This is useful for researchers who are investigating sensitive topics, as they can collect data without causing any distress or disturbance to the participants. Additionally, participants can complete the questionnaire anonymously, which helps to ensure honesty and candidness in their responses.

Limitations of using written questionnaires

A significant limitation of using written questionnaires is that they cannot account for the complexities of language and interpretation that may be needed in understanding context specific responses. They can also be subjected to cultural biases and the researchers bias of adding meaning to responses through interpretation.

Issues can also arise due to the use of restricted language which can distort the natural expressive suite of the participant. They can also have limited space for open-ended responses, which means that participants’ views and experiences may not be fully captured.

Finally, written questionnaires may not be appropriate for some research topics, particularly where they involve sensitive or personal information. Researchers need to ensure that they uphold ethical guidelines and consider if the questionnaire is the best method to use to collect the specific data.

Conclusion

Methods in Context questions form a crucial part of the syllabus in A Level Sociology and AS Sociology that require students to apply their knowledge of research methods in given social contexts. To tackle these questions successfully, a well-structured answer is required, facilitated by examining exemplars.

Written questionnaires are widely used in sociological research to collect quantitative data, as they are convenient to use, have standardised questions, and are cheap and quick to administer. However, researchers must consider the limitations when using written questionnaires, such as language and cultural biases, ethical guidelines, and accuracy of interpretation or meaning.In the previous section, we evaluated written questionnaires as a research method, including its advantages, limitations, and suitability for specific research topics.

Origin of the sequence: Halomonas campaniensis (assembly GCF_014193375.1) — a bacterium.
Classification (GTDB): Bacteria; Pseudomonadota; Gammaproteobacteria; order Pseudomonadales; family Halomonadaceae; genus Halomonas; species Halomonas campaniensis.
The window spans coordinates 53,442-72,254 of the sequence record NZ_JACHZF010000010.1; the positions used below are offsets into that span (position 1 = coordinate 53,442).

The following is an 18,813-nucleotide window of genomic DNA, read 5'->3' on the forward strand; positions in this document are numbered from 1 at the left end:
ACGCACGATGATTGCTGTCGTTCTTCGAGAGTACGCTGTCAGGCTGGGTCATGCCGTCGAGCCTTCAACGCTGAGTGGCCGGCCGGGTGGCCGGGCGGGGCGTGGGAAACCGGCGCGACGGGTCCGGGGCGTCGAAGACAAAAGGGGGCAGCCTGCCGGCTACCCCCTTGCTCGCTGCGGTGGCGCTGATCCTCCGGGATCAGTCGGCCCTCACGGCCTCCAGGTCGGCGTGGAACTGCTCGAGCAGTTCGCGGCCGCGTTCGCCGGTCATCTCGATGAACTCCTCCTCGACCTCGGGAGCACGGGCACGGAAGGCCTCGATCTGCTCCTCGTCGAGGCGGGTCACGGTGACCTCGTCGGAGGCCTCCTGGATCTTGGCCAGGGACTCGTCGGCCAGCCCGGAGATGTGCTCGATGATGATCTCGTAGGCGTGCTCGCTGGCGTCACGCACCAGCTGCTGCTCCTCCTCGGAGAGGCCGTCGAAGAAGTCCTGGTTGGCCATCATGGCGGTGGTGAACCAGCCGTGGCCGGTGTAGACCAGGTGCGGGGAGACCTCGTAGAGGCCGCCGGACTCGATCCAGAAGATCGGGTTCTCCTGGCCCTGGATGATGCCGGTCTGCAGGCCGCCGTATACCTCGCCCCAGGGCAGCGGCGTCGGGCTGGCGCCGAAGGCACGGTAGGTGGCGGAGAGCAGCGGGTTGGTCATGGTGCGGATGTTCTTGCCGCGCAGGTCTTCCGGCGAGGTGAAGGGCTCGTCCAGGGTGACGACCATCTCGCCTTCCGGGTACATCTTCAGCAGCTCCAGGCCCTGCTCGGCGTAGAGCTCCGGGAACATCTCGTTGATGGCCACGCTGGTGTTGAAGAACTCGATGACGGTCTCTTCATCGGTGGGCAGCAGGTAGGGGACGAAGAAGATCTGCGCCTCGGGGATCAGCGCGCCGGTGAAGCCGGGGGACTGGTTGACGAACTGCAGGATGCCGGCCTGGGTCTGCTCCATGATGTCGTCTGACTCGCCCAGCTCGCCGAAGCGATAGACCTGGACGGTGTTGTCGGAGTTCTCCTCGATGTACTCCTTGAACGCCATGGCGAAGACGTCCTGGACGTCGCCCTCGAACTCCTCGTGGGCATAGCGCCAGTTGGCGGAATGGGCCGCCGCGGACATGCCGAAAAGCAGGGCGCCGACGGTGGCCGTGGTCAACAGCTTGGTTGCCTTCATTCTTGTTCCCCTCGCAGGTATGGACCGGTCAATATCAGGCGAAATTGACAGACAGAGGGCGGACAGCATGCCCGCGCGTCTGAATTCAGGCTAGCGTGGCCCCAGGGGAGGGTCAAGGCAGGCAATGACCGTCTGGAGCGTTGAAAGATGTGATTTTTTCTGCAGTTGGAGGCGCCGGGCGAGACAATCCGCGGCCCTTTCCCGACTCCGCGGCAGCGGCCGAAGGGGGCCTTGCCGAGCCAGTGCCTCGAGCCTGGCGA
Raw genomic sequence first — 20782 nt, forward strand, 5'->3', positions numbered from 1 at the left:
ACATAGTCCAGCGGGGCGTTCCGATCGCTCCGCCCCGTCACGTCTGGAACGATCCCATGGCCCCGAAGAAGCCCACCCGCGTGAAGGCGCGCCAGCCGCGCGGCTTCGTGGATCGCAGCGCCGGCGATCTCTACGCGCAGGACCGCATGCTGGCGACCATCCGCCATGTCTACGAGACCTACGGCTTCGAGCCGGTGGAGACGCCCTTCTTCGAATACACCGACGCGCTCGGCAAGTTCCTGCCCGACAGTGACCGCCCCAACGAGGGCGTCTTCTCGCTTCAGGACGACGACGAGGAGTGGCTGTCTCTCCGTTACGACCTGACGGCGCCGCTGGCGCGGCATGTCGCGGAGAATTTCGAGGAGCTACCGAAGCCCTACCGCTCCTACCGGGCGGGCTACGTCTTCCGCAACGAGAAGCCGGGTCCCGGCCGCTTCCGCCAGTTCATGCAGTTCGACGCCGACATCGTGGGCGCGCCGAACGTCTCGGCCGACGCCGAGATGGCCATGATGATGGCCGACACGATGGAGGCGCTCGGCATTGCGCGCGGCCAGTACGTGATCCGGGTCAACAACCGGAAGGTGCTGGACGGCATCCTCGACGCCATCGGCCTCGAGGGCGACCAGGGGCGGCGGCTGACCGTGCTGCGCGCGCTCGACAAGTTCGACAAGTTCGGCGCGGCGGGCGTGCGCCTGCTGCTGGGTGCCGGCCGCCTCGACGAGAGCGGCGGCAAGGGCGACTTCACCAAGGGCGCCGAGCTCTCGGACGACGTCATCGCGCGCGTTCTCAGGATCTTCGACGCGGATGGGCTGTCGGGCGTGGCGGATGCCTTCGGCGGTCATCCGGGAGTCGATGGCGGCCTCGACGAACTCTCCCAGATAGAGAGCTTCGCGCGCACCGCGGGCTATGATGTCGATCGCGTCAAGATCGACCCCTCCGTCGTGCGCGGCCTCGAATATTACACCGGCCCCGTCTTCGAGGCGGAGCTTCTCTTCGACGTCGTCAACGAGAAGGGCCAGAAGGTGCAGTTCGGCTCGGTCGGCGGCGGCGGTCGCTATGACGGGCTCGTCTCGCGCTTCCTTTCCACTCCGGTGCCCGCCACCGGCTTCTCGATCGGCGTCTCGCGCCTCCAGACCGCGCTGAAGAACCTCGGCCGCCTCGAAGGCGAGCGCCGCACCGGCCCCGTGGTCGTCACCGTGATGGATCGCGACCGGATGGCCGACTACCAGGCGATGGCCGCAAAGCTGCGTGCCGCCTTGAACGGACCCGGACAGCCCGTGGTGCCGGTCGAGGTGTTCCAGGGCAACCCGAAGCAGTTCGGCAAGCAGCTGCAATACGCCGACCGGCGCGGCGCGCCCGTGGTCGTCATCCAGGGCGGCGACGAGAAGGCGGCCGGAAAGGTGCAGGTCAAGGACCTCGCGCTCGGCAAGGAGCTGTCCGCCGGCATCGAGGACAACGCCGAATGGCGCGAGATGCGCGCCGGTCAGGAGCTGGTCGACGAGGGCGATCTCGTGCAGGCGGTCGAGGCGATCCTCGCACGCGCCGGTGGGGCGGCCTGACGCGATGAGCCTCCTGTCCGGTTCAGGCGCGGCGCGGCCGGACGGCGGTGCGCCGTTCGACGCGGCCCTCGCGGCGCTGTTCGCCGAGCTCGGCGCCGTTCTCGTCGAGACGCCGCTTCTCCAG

In this extension, we will explore the perspectives on written questionnaires used in sociological research. Specifically, we will delve into the positivist and interpretivist perspectives, consider how these perspectives shape the use of written questionnaires in research, and evaluate their overall usefulness.

Positivist perspective

The positivist perspective views the social world in terms of reality constructs that can be measured, observed, and analysed objectively using scientific methods. In this perspective, written questionnaires are an appropriate tool for collecting quantitative data, as it helps researchers to maintain objectivity and reliability.

The goal is to establish cause and effect relationships between the independent and dependent variables by collecting data in a standardised way.

When evaluating working-class educational underachievement, written questionnaires can be used to gather data on family background and achievement.

The data can then be analysed to identify possible causal relationships between these factors and underachievement, which can indicate policy changes needed to mitigate this trend.

However, critics of the positivist perspective suggest that written questionnaires cannot fully capture the complexity of the social world.

For example, it may not account for the meaning attached to underachievement by different participants from different contexts. It may also limit the communication of ideas around the topic as it focuses more on the quantitative aspects of the phenomenon rather than the social aspects.

Interpretivist perspective

The interpretivist perspective views the social world as constructed through the meanings attached to it by individuals. Therefore, understanding social phenomena requires attention to the subjective experiences of participants.

The interpretivist perspective suggests that written questionnaires are not appropriate for collecting data on subjective experiences and meanings. When it comes to underachievement, it is essential to explore the meanings attached to the phenomenon for a wide range of participants.

Therefore, written questionnaires may not be the best tool for gathering data on this topic as the meanings associated with it are open to interpretation, and the written format may constrain responses. Other methods such as in-depth interviews and focus groups may be more appropriate for collecting rich and nuanced data.

Critics of the interpretivist perspective argue that this perspective may lack generalisability, making it difficult to identify broader patterns of social phenomena. Instead, it may only provide specific accounts of individuals.